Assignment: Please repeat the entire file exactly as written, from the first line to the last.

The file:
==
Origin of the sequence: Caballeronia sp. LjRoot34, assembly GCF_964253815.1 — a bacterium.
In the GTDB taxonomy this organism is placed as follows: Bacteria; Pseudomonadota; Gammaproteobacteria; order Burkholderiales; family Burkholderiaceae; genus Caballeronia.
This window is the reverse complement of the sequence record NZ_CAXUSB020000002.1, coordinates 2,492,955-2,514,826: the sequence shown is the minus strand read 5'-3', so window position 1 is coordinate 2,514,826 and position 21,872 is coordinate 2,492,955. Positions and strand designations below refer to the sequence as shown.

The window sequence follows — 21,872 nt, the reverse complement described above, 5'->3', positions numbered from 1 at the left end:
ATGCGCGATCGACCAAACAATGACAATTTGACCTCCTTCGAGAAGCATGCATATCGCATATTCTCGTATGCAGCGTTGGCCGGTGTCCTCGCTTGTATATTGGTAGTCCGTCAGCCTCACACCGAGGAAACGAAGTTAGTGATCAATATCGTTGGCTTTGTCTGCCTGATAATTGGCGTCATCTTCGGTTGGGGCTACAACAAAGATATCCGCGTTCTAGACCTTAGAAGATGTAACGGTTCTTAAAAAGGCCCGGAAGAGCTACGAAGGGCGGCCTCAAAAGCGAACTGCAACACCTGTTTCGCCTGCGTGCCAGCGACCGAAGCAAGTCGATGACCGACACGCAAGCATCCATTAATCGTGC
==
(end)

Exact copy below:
Origin of the sequence: Caballeronia sp. LjRoot34, assembly GCF_964253815.1 — a bacterium.
In the GTDB taxonomy this organism is placed as follows: Bacteria; Pseudomonadota; Gammaproteobacteria; order Burkholderiales; family Burkholderiaceae; genus Caballeronia.
This window is the reverse complement of the sequence record NZ_CAXUSB020000002.1, coordinates 2,492,955-2,514,826: the sequence shown is the minus strand read 5'-3', so window position 1 is coordinate 2,514,826 and position 21,872 is coordinate 2,492,955. Positions and strand designations below refer to the sequence as shown.

The window sequence follows — 21,872 nt, the reverse complement described above, 5'->3', positions numbered from 1 at the left end:
ATGCGCGATCGACCAAACAATGACAATTTGACCTCCTTCGAGAAGCATGCATATCGCATATTCTCGTATGCAGCGTTGGCCGGTGTCCTCGCTTGTATATTGGTAGTCCGTCAGCCTCACACCGAGGAAACGAAGTTAGTGATCAATATCGTTGGCTTTGTCTGCCTGATAATTGGCGTCATCTTCGGTTGGGGCTACAACAAAGATATCCGCGTTCTAGACCTTAGAAGATGTAACGGTTCTTAAAAAGGCCCGGAAGAGCTACGAAGGGCGGCCTCAAAAGCGAACTGCAACACCTGTTTCGCCTGCGTGCCAGCGACCGAAGCAAGTCGATGACCGACACGCAAGCATCCATTAATCGTGC